Feeding His Flock

By R. M. Davies

A parish is a community of Christ’s faithful whose pastoral care is entrusted to a parish priest. A priest is like a shepherd; his parishioners are his flock, the “people of God.” Two of the main responsibilities of a parish priest are to look after the congregation and to take care of the church.


Father Mark Schwab, parish priest of St. Stephen’s Catholic Church in North Vancouver, takes his responsibility of looking after his congregation to the next level. While many parishes organize community events like dinners and picnics, Father Schwab likes to prepare gargantuan feasts, to which he invites the congregation to enjoy the fruits of his labour.

Every fall, God willing, Father Mark joins his brother Tony Schwab, cousin John Schwab and several other friends on a hunting trip. They hunt south of Grande Prairie, Alta. He said 2023 was one of their best years ever – they were able to harvest one moose and nine deer, all of which their permits allowed.


Father Mark and his brother, Tony.

Some might say hunting is not in keeping with the spirit of a priestly vocation. Spilling blood is incompatible with the priesthood. Some people say it’s cruel. What if, God forbid, they should kill a person in an unfortunate hunting accident?

Father Mark says that hunting for the meat we eat is probably the most ethical way to acquire that meat. Meat from an animal neither comes from thin air, nor miraculously arrives fully packaged in cellophane to display in the meat department of a grocery store. The meat at the local grocer’s was once a living animal. Society has made meat available without consumers ever seeing the face of what they are eating.


Yes, hunting may not be for everyone. But the Bible does not forbid the eating of meat. And make no mistake, the animals this BC priest harvests are not for trophies, but for food and sharing.

In the Middle Ages, it wasn’t a question of clergy hunting or not hunting. There were only three classes in society – noble, clergy and peasant. It was forbidden for peasants to hunt because it was a “noble” privilege. It was also seen as unsuitable for clergy to identify with the privileged classes.

Later on, another class emerged in post-feudal towns and cities: tradesmen, guildsmen and, as we might say, businessmen. At that time, it was forbidden for clergy to engage in business dealing for profit. This new growing class replaced the old order.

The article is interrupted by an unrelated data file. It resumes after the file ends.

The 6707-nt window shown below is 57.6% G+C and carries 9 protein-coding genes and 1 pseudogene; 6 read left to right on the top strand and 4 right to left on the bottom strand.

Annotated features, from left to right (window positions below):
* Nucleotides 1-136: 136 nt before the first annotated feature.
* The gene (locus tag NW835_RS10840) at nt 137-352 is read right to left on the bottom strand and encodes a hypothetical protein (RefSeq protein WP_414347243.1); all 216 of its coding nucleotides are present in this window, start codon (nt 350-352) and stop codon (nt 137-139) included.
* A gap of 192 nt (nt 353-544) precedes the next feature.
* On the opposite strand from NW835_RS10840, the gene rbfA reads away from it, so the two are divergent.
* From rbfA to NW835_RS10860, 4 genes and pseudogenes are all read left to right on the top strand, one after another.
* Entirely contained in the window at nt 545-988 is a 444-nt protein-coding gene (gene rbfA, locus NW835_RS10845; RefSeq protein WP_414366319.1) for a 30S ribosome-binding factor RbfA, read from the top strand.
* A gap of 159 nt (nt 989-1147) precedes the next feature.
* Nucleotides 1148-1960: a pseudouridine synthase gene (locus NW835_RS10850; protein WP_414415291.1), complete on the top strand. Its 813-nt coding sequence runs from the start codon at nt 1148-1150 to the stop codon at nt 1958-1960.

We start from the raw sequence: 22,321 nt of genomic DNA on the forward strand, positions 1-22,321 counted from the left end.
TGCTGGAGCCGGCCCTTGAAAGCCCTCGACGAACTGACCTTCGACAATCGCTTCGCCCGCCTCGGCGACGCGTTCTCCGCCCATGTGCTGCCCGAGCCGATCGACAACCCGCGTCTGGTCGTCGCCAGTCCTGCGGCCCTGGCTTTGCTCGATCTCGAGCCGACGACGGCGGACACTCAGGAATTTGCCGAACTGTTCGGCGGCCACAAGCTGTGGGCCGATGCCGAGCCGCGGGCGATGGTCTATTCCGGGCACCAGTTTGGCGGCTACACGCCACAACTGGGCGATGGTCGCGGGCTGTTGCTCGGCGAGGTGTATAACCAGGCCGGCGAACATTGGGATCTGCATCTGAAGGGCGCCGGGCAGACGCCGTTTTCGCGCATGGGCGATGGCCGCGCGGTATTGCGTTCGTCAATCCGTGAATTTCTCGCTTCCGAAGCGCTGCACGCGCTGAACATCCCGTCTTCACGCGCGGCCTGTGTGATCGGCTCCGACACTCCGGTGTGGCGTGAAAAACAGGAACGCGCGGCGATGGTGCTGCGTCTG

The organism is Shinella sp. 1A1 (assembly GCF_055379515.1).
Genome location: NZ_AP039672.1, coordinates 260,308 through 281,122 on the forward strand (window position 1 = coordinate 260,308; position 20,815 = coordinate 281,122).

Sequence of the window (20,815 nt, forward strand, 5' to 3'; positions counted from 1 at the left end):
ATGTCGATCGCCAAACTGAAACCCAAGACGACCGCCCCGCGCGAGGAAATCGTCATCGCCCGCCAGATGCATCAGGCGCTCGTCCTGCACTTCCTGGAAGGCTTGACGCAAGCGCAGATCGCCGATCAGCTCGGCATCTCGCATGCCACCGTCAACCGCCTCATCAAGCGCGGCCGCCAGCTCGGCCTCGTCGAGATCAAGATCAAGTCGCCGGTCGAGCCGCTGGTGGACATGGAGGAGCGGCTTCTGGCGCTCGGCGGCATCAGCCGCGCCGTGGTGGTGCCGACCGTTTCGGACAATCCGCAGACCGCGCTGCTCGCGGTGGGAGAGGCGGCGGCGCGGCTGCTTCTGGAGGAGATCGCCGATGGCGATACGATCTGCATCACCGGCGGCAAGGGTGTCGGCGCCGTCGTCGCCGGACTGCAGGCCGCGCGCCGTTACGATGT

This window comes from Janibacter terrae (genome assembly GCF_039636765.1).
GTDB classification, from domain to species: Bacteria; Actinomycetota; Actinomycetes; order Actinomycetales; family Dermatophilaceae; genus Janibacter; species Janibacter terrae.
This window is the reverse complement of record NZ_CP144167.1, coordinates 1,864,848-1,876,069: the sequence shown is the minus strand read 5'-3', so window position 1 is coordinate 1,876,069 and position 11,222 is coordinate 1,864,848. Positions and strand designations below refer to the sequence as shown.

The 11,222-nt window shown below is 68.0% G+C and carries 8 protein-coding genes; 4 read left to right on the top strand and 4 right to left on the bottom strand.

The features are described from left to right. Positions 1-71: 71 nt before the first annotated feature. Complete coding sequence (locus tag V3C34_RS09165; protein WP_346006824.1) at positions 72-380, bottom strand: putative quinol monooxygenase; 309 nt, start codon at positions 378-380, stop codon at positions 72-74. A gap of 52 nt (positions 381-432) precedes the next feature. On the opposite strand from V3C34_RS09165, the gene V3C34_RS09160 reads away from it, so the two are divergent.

Father Mark is adamant that his congregation should enjoy the meat he provides, free of charge. Before they sit down to enjoy dinner, Father Mark will say a prayer for the men who joined him on the hunt. After saying grace, Father Mark invites the various tables to take their turn to come up to the feast he has prepared. For the 60 men in attendance this year, there were moose burgers and small pieces of moose short ribs slowly cooked and finished in gravy. The men provided salads and other accoutrements.

Men’s BBQ 2024.

There would be hell to pay if the women of the church were ignored. They are invited to an annual lunch following Sunday Mass, with all the food prepared by Father Mark. The first time he hosted this luncheon, some women complained that they too wanted to enjoy the game meat their men had enjoyed. To that end, Father Mark concocted some mouth-watering recipes such as elk-filled crepes in Béchamel sauce and elk meatballs with his homemade biscuits. This year’s lunch was deer sausage, broccoli and egg casserole and hash brown potatoes. One of the parishioners said that even though her daughter is a vegetarian, she will eat meat that has been hunted.

Father Mark was born in Alberta, but he didn’t come from a hunting family. His father loved to garden. His cousin John, one of nine kids, has been hunting since he was a little boy. Mark and John have been hunting together for at least the past 15 years, without a single incident. There were no close calls, because they adhere to the immutable laws of good hunting: the name of the game is due diligence. Never shoot at a bush that’s moving. See what is behind the animal. If there is a house behind the animal or the animal is on top of a hill, don’t fire your gun, just shoot a picture.

“If you aren’t going to track, don’t go hunting,” John said. “If you suspect the animal has been wounded, you track it for as long as it takes. The longest we had to track a deer was half a day. Eat what you kill. Always.”

There is a patron saint for hunters, Saint Hubert. Legend holds that Hubert’s life was turned toward God when he encountered a stag with a crucifix between his antlers. There is a special prayer asking for St. Hubert’s blessing for all whose aim is to follow in his footsteps to be skilled, ethical hunters. Born circa 658 in Toulouse, France, St. Hubert intercedes to God for protection and success. Devotion to his feast day is kept on Nov. 3… during the hunting season!

Sometimes others of God’s creatures will enjoy the harvest of your hunt. In 2023, a young black bear wandered into Father Mark’s, Tony’s and John’s camp while the men were in the woods. The bear took off with one of the deer, leaving only a little of the hind quarters.

Tony, who always keeps his rosary beads in his pocket, says there always seems to be good energy around the camp when Father Mark is around.

“One year when we were out fishing, we could see a big storm moving in. I suggested that we should head for shore before it started raining. Mark looked at me and said with a smile, ‘Have faith.’ He put his hands together and was silently praying. The clouds parted and it did not rain.”

Divine intervention? It seems at times like this that Father Mark’s congregation extends beyond the boundaries of his parish.

John, Mark and Tony.